Dramatic irony plays a large part in the artistry of Sophocles' Oedipus, creating a special dramatic tension. For example, when Oedipus says:
And for the man that slew him [Laius]..
I lay this curse upon him, that the wretch
In wretchedness and misery may live.(1)
Since we, the audience, know that Oedipus is the killer, we see him setting himself up for the fall. We can also see irony in Jocasta's denial of prophecy:
...the prophetic art
Touches our human fortunes not at all.
..an oracle once came to Laius..
His fate it was, that should he have a son
By me, that son would take his father's life.
..Apollo failed... (2)
Later, she counsels Oedipus:
Why should we fear, seeing that man is ruled
No, live at random, live as best one can. (3)
Thus, we can see Oedipus and Jocasta create their own tragedies, and pull themselves further into their fates, even as they deny them.
Light and dark seem to play an important part in Oedipus Rex. Early in the play, Oedipus is king and hero of Thebes; he is "in the spotlight," and his world is bright and well-defined. In fact, Oedipus seems to have nothing but contempt for the darkness:
OEDIPUS: ...You are blind, in eyes and ears and brain and everything.
TIRESIAS: You'll not forget those insults that you throw
At me, when all men throw the same at you.
OEDIPUS: You live in darkness; you can do no harm
To me, or to any man that has eyes. (4)
Later, however, as evidence of the truth mounts, Oedipus remarks:
I greatly fear that prophet was not blind... (5)
Eventually, as he begins to accept his fate, Oedipus recognizes that his bright and wonderful world has come to an end:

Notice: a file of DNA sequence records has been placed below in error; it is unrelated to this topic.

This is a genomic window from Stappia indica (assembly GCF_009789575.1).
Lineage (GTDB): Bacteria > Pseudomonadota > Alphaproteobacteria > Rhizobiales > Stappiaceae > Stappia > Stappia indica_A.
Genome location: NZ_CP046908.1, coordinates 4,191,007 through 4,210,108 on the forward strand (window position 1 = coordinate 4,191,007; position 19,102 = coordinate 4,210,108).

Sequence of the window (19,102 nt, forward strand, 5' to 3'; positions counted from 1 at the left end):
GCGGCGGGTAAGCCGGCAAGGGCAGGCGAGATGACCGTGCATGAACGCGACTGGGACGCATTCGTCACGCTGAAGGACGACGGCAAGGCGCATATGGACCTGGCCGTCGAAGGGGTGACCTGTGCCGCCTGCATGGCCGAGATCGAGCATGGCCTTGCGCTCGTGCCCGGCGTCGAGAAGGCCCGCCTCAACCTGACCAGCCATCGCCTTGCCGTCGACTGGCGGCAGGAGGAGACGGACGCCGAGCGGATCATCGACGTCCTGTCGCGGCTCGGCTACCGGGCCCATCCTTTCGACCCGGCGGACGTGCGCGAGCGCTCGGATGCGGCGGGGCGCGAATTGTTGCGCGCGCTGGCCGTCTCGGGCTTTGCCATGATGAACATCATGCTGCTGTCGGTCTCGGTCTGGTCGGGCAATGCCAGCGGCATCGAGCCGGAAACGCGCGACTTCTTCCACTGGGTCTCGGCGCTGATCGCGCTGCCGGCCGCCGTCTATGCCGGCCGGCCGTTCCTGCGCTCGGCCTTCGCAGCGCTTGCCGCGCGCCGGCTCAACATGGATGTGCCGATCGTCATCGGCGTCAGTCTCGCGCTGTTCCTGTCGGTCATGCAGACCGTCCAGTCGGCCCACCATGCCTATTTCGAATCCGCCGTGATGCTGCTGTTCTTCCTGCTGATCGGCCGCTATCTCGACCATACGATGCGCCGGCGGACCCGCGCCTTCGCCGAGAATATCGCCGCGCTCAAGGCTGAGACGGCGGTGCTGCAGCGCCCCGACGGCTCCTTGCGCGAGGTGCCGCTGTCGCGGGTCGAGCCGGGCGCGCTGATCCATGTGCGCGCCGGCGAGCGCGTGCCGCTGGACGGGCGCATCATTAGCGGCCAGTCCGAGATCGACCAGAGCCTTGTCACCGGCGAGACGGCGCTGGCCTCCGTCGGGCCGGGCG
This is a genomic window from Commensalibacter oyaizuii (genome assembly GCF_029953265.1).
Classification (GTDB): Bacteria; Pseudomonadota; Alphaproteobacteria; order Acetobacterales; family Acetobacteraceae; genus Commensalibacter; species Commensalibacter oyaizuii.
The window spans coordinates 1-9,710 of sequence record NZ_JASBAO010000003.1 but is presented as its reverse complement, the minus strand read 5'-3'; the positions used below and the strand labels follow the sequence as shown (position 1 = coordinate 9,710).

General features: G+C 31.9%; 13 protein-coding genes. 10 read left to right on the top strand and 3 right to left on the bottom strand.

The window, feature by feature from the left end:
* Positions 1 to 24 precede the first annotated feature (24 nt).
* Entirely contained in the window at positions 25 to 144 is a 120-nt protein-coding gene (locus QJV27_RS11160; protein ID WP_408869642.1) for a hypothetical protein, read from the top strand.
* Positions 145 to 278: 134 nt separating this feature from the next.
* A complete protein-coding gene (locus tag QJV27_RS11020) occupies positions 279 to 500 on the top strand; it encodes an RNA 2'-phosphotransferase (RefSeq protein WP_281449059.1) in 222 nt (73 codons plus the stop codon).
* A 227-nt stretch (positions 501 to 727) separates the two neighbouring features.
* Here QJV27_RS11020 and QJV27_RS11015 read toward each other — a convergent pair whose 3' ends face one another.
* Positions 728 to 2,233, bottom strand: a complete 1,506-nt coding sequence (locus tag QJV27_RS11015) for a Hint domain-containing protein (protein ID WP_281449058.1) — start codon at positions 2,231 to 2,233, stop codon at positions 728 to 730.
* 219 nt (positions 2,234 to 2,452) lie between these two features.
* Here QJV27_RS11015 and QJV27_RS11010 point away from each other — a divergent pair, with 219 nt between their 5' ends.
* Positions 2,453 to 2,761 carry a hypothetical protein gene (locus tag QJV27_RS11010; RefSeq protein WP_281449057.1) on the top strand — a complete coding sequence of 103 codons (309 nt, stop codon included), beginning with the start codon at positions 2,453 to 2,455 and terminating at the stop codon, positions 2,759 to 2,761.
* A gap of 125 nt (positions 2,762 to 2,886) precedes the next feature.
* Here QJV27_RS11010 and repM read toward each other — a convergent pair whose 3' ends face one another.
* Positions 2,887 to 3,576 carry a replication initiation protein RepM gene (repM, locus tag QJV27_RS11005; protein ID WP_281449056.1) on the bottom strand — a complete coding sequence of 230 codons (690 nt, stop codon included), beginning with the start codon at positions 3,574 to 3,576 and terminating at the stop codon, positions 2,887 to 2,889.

Ah God! Ah God! This is the truth, at last!
O Sun, let me behold thee this once more. (6)
Finally, he recognizes that his fate is upon him, inescapable:
O cloud of darkness abominable,
My enemy unspeakable,
In cruel onset insuperable. (7)
Thus, Oedipus, who began the play in fame and daylight (and thus, presumably, in the good graces of Apollo), ends it in infamy and darkness; it is this contrast which makes the play so fascinating.
While there are those who would argue, it seems obvious that Oedipus Rex is meant to be, at least somewhat, a deterministic play. The only guilty parties here would seem to be Laius and Jocasta, who defied the warnings of the Oracle by having children in the first place. Once they had a son, the warnings of the gods inexorably took place, regardless of the best efforts of all involved. In fact, the play serves to show us the folly of ignoring the advice of oracles, seers, and holy men; whenever someone in the play ignores the Oracle, or belittles Tiresias, they bring themselves closer to their own destruction. Thus, not surprisingly, the play serves to reinforce the beliefs and traditions of the society from whence it came.
(1)Types of Drama: Plays and Essays, 6th Ed.; Barnet, Berman, and Burto;
HarperCollins 1993, P. 53
(2)Ibid., P. 59
(3)Ibid., p. 63
(4)Ibid., p. 54
(5)Ibid., P. 60
(6)Ibid., P. 66
(7)Ibid., P. 67
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